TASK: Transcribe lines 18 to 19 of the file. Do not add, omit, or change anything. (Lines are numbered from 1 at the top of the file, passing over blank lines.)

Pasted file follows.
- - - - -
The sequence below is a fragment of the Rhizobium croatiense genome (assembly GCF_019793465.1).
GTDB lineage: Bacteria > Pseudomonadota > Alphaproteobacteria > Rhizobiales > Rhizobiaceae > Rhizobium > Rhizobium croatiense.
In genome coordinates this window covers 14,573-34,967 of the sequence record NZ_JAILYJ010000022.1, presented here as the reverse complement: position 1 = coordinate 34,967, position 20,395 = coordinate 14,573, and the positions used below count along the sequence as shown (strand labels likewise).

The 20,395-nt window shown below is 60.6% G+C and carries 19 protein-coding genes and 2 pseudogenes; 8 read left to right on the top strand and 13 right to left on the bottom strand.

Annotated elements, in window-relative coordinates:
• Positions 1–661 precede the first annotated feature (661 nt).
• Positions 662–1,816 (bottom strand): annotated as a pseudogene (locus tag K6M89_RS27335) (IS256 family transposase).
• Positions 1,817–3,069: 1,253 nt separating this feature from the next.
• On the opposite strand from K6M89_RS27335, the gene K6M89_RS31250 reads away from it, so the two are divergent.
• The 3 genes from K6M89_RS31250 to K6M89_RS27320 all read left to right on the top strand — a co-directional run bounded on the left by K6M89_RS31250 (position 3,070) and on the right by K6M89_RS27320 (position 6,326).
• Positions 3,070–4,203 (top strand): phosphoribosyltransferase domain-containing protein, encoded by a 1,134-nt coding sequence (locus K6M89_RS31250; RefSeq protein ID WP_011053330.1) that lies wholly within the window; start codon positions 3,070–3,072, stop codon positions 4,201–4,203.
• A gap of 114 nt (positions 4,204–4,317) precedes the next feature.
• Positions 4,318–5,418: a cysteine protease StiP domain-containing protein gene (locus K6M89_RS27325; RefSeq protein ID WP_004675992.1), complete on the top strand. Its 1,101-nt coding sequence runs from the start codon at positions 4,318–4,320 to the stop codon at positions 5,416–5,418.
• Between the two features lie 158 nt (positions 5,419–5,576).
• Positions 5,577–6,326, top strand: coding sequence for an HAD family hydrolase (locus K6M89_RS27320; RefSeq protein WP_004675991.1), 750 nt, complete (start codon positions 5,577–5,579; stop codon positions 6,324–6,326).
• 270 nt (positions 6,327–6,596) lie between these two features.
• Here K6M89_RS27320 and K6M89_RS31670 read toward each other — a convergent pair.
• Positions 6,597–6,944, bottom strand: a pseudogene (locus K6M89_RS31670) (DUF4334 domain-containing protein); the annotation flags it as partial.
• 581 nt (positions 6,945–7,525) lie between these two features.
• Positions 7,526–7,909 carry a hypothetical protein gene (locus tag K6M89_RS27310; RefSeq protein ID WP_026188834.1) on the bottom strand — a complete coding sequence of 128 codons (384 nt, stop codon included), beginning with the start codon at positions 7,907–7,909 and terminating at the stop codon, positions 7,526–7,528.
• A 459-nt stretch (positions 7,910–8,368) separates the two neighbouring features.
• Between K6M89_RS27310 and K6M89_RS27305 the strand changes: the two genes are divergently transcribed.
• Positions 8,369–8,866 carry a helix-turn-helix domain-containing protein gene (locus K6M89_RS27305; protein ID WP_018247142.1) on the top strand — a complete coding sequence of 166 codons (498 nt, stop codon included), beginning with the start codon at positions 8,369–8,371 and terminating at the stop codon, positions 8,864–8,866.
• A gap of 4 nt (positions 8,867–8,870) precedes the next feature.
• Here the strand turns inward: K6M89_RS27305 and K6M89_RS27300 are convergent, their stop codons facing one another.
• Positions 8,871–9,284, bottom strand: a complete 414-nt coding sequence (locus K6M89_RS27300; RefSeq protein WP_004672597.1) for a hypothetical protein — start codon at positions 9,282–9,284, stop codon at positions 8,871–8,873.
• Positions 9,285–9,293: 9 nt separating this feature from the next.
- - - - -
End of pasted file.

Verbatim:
• Positions 6,597–6,944, bottom strand: a pseudogene (locus K6M89_RS31670) (DUF4334 domain-containing protein); the annotation flags it as partial.
• 581 nt (positions 6,945–7,525) lie between these two features.